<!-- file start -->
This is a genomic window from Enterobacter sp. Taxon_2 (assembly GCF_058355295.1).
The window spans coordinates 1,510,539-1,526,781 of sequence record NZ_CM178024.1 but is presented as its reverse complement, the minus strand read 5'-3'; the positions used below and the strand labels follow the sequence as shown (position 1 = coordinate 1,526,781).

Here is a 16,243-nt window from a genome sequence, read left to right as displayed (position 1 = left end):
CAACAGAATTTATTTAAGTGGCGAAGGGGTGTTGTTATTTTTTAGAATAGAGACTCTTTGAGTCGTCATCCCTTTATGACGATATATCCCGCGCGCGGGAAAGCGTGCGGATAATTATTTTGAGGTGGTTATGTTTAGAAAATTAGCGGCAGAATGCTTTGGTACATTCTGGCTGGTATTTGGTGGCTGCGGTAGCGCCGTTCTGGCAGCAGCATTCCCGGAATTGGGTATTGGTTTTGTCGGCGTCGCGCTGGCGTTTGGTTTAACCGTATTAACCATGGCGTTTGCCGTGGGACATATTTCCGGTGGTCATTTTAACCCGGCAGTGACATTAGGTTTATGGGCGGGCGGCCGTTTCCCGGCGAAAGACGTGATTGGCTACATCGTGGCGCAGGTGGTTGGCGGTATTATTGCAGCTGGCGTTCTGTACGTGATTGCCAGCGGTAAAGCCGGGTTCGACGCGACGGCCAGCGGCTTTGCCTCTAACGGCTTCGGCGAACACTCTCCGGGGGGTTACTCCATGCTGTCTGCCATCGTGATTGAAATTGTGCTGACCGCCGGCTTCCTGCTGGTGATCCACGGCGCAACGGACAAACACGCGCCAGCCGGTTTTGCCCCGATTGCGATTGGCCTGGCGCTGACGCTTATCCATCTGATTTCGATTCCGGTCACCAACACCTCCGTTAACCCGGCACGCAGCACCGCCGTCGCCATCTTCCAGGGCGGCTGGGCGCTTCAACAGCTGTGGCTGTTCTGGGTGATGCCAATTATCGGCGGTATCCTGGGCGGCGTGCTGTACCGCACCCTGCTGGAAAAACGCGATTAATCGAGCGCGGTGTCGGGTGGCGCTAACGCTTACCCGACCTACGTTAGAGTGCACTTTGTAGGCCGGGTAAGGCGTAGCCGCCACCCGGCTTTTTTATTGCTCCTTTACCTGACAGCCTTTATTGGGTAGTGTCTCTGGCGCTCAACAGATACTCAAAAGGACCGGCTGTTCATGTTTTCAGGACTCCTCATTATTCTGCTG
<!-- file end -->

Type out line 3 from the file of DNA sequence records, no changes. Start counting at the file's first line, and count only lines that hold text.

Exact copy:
Here is a 16,243-nt window from a genome sequence, read left to right as displayed (position 1 = left end):